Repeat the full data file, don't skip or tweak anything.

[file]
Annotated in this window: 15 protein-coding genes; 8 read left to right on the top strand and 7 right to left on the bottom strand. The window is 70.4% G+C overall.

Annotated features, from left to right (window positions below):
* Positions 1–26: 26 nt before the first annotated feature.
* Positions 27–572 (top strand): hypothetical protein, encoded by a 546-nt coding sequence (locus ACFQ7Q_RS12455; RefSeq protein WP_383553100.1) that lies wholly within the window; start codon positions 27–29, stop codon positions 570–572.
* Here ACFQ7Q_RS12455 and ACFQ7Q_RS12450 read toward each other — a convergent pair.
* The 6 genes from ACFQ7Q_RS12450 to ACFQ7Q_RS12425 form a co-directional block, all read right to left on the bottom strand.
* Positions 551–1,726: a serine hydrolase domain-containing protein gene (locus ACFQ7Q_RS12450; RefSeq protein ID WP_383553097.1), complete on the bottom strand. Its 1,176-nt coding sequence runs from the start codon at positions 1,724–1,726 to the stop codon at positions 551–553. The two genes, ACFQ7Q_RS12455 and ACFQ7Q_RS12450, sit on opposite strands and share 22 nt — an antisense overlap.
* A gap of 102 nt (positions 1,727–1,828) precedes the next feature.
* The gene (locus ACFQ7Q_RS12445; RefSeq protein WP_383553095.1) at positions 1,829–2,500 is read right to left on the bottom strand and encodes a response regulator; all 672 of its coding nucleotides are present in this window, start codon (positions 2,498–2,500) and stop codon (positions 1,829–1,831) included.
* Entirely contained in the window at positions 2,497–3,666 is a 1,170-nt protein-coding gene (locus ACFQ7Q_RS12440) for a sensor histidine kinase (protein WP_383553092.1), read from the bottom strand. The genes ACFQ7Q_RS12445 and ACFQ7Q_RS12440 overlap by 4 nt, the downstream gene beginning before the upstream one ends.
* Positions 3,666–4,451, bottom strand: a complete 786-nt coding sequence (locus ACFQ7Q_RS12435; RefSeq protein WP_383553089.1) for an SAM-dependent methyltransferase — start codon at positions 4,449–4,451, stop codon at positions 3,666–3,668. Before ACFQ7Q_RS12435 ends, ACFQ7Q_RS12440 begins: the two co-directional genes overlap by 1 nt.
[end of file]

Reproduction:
Annotated in this window: 15 protein-coding genes; 8 read left to right on the top strand and 7 right to left on the bottom strand. The window is 70.4% G+C overall.

Annotated features, from left to right (window positions below):
* Positions 1–26: 26 nt before the first annotated feature.
* Positions 27–572 (top strand): hypothetical protein, encoded by a 546-nt coding sequence (locus ACFQ7Q_RS12455; RefSeq protein WP_383553100.1) that lies wholly within the window; start codon positions 27–29, stop codon positions 570–572.
* Here ACFQ7Q_RS12455 and ACFQ7Q_RS12450 read toward each other — a convergent pair.
* The 6 genes from ACFQ7Q_RS12450 to ACFQ7Q_RS12425 form a co-directional block, all read right to left on the bottom strand.
* Positions 551–1,726: a serine hydrolase domain-containing protein gene (locus ACFQ7Q_RS12450; RefSeq protein ID WP_383553097.1), complete on the bottom strand. Its 1,176-nt coding sequence runs from the start codon at positions 1,724–1,726 to the stop codon at positions 551–553. The two genes, ACFQ7Q_RS12455 and ACFQ7Q_RS12450, sit on opposite strands and share 22 nt — an antisense overlap.
* A gap of 102 nt (positions 1,727–1,828) precedes the next feature.
* The gene (locus ACFQ7Q_RS12445; RefSeq protein WP_383553095.1) at positions 1,829–2,500 is read right to left on the bottom strand and encodes a response regulator; all 672 of its coding nucleotides are present in this window, start codon (positions 2,498–2,500) and stop codon (positions 1,829–1,831) included.
* Entirely contained in the window at positions 2,497–3,666 is a 1,170-nt protein-coding gene (locus ACFQ7Q_RS12440) for a sensor histidine kinase (protein WP_383553092.1), read from the bottom strand. The genes ACFQ7Q_RS12445 and ACFQ7Q_RS12440 overlap by 4 nt, the downstream gene beginning before the upstream one ends.
* Positions 3,666–4,451, bottom strand: a complete 786-nt coding sequence (locus ACFQ7Q_RS12435; RefSeq protein WP_383553089.1) for an SAM-dependent methyltransferase — start codon at positions 4,449–4,451, stop codon at positions 3,666–3,668. Before ACFQ7Q_RS12435 ends, ACFQ7Q_RS12440 begins: the two co-directional genes overlap by 1 nt.